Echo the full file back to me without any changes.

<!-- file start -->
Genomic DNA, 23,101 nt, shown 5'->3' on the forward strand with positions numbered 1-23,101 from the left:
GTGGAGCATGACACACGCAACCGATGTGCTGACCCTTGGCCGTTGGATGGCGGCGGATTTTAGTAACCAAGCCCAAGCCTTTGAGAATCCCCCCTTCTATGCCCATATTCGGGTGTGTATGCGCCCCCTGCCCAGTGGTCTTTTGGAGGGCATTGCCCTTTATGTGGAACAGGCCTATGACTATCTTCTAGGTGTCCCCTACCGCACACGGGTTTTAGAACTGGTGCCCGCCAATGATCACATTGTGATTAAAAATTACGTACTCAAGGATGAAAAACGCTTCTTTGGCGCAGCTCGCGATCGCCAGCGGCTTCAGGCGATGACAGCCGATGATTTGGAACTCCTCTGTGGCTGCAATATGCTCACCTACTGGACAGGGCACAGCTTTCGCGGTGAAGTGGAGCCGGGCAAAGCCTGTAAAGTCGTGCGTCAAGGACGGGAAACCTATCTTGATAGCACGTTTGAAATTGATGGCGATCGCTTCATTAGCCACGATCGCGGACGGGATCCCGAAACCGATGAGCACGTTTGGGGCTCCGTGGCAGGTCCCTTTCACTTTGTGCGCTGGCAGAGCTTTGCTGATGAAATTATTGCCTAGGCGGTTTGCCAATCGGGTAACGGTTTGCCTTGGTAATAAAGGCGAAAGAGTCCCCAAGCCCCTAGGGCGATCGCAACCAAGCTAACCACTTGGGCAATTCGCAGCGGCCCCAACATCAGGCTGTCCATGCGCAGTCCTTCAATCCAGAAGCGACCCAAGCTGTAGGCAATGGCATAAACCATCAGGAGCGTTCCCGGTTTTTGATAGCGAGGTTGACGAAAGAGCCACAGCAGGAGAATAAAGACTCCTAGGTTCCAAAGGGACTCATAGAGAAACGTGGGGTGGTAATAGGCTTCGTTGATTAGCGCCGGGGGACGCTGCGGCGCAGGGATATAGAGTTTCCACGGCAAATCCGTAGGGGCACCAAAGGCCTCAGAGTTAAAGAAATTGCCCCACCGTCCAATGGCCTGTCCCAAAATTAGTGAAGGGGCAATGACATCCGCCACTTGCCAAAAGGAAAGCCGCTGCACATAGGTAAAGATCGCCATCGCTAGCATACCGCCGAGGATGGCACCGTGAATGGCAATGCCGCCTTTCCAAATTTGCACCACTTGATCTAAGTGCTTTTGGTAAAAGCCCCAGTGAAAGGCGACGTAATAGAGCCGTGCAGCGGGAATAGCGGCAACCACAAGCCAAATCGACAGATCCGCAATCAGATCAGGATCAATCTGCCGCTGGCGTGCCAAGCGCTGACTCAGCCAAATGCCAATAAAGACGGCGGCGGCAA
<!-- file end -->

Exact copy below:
Genomic DNA, 23,101 nt, shown 5'->3' on the forward strand with positions numbered 1-23,101 from the left:
GTGGAGCATGACACACGCAACCGATGTGCTGACCCTTGGCCGTTGGATGGCGGCGGATTTTAGTAACCAAGCCCAAGCCTTTGAGAATCCCCCCTTCTATGCCCATATTCGGGTGTGTATGCGCCCCCTGCCCAGTGGTCTTTTGGAGGGCATTGCCCTTTATGTGGAACAGGCCTATGACTATCTTCTAGGTGTCCCCTACCGCACACGGGTTTTAGAACTGGTGCCCGCCAATGATCACATTGTGATTAAAAATTACGTACTCAAGGATGAAAAACGCTTCTTTGGCGCAGCTCGCGATCGCCAGCGGCTTCAGGCGATGACAGCCGATGATTTGGAACTCCTCTGTGGCTGCAATATGCTCACCTACTGGACAGGGCACAGCTTTCGCGGTGAAGTGGAGCCGGGCAAAGCCTGTAAAGTCGTGCGTCAAGGACGGGAAACCTATCTTGATAGCACGTTTGAAATTGATGGCGATCGCTTCATTAGCCACGATCGCGGACGGGATCCCGAAACCGATGAGCACGTTTGGGGCTCCGTGGCAGGTCCCTTTCACTTTGTGCGCTGGCAGAGCTTTGCTGATGAAATTATTGCCTAGGCGGTTTGCCAATCGGGTAACGGTTTGCCTTGGTAATAAAGGCGAAAGAGTCCCCAAGCCCCTAGGGCGATCGCAACCAAGCTAACCACTTGGGCAATTCGCAGCGGCCCCAACATCAGGCTGTCCATGCGCAGTCCTTCAATCCAGAAGCGACCCAAGCTGTAGGCAATGGCATAAACCATCAGGAGCGTTCCCGGTTTTTGATAGCGAGGTTGACGAAAGAGCCACAGCAGGAGAATAAAGACTCCTAGGTTCCAAAGGGACTCATAGAGAAACGTGGGGTGGTAATAGGCTTCGTTGATTAGCGCCGGGGGACGCTGCGGCGCAGGGATATAGAGTTTCCACGGCAAATCCGTAGGGGCACCAAAGGCCTCAGAGTTAAAGAAATTGCCCCACCGTCCAATGGCCTGTCCCAAAATTAGTGAAGGGGCAATGACATCCGCCACTTGCCAAAAGGAAAGCCGCTGCACATAGGTAAAGATCGCCATCGCTAGCATACCGCCGAGGATGGCACCGTGAATGGCAATGCCGCCTTTCCAAATTTGCACCACTTGATCTAAGTGCTTTTGGTAAAAGCCCCAGTGAAAGGCGACGTAATAGAGCCGTGCAGCGGGAATAGCGGCAACCACAAGCCAAATCGACAGATCCGCAATCAGATCAGGATCAATCTGCCGCTGGCGTGCCAAGCGCTGACTCAGCCAAATGCCAATAAAGACGGCGGCGGCAA